This is a work in progress, mostly copied from an old email I dug up.

  • If you can find someone to write the LARP with you, it will be immensely helpful. If you can find two people, that's even better. Even if the other people have no prior LARP-writing experience either. It will help if they like to write stuff.
  • How many characters are you going to write? Smaller LARPs are easier to cast and may be quicker to write, but you may need to write them more carefully—a single dud character or plot can have much more impact. A large LARP may be more work, but it can absorb a lot more strain—it's easier to write in information redundancy, and extra things for characters to do.
  • A modern or historical setting requires at least a bit of research to be realistic, and you should try to summarise it into a background for the players—but players can also research a real world era without you. Making up a background for a fantasy or science fiction setting frees you from a lot of the research burden, but if the setting exists only inside your own head you need to write down everything your players need to know—this can be incredibly time-consuming, and at least as much work as writing the actual characters.
  • The playtest is your friend. Even (or especially) if you're writing a convention LARP at the very last minute, aim to have something runnable ready at least a week before—if anything crashes and burns, you'll be able to find out and fix it. There are experienced roleplayers who generally don't go to cons anymore, who will probably be happy to playtest the LARP. They will be able to give valuable input. If the LARP is small, you won't eat too much of the viable roleplaying pool.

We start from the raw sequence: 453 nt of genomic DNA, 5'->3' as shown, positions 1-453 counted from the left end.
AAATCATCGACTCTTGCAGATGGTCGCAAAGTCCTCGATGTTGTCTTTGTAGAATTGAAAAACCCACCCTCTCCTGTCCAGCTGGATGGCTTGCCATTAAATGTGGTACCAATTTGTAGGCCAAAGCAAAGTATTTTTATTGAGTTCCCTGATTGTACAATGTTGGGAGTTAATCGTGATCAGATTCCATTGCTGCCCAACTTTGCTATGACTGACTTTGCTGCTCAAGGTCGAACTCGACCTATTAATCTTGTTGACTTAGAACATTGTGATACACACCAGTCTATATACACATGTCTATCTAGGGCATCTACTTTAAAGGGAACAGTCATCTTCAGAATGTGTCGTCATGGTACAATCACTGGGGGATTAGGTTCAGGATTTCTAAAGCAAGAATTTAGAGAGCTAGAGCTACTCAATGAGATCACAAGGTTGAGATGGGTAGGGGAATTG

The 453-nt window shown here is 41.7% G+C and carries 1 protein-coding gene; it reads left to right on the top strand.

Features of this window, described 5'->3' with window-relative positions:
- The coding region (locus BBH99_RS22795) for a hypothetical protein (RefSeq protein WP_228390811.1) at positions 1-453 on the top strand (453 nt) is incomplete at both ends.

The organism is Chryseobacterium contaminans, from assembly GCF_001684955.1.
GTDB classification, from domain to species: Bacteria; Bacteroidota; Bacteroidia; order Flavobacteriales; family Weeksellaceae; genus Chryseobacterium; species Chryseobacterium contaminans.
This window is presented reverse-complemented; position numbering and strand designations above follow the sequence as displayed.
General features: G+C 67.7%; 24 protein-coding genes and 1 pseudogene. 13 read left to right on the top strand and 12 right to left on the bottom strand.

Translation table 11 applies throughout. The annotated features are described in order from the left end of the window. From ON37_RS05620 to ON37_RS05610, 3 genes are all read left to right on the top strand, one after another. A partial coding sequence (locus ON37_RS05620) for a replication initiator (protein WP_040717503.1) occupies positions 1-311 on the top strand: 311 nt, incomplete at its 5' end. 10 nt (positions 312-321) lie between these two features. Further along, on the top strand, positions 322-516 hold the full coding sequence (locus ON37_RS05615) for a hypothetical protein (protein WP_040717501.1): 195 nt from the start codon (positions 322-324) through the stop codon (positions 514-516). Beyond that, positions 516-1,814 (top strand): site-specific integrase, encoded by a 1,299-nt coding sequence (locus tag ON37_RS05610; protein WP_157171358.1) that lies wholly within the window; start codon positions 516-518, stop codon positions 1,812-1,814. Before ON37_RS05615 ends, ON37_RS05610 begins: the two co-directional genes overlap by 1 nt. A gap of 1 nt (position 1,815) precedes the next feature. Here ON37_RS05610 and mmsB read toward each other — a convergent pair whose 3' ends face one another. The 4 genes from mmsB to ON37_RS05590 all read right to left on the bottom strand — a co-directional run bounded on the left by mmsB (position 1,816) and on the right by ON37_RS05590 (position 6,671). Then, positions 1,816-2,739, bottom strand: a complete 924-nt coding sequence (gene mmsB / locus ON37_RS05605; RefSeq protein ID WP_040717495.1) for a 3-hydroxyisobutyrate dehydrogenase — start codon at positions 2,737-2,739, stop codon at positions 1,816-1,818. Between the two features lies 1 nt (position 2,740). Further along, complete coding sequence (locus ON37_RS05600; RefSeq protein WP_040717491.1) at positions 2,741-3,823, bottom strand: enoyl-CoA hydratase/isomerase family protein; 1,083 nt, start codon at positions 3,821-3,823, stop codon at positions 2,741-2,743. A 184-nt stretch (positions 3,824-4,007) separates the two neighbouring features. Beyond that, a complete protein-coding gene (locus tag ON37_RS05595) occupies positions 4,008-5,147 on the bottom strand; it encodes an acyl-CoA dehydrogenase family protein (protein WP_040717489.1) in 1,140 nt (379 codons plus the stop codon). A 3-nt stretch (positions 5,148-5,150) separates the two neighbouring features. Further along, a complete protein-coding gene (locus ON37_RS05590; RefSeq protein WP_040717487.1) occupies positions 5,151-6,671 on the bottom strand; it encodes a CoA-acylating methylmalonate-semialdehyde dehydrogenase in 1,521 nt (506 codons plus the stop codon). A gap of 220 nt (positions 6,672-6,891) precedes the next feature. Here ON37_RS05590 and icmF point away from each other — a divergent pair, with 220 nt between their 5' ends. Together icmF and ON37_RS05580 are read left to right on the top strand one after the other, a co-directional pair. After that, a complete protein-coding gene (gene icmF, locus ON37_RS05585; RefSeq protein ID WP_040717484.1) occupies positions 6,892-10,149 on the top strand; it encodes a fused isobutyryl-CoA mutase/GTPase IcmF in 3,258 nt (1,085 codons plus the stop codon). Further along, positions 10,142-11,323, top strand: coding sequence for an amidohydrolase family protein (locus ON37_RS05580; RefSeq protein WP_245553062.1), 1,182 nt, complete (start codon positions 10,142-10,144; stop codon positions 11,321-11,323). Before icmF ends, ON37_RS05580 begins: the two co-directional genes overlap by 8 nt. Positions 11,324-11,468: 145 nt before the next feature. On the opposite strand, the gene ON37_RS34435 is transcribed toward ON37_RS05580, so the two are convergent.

• Think of a plausible reason for a bunch of people to get together in one place and talk a lot. There are a lot of story concepts which just don't work very well as LARPs because they don't involve people talking. If you have one of those, consider writing a module instead.
  • Different plots in a LARP are story threads divided into parts and spread over multiple character sheets.
  • Most of the LARP should be contained in the character sheets; there should be relatively little information that the DMs know which can't be reconstructed from the knowledge the characters have. Ideally, information in the LARP should emerge when people talk to each other and share their knowledge.
  • Resist the temptation to put in giant plot twists and external events that none of the characters see coming. If there's something really cool that could happen to the characters, it will probably work better if some of the characters are the driving force behind it, and can do it to themselves or other people.
  • Avoid including too much background information which is completely irrelevant to the storylines planned for the LARP, unless it serves a vital characterisation purpose. For example, don't include detailed references in someone's character sheet to an event that happened three years ago, unless it is either going to be important in the LARP (because other people also know something about it, and have some reason to bring it up), or it has shaped the character in an important way (made them claustrophobic, paranoid or mistrustful of lawyers, etc.).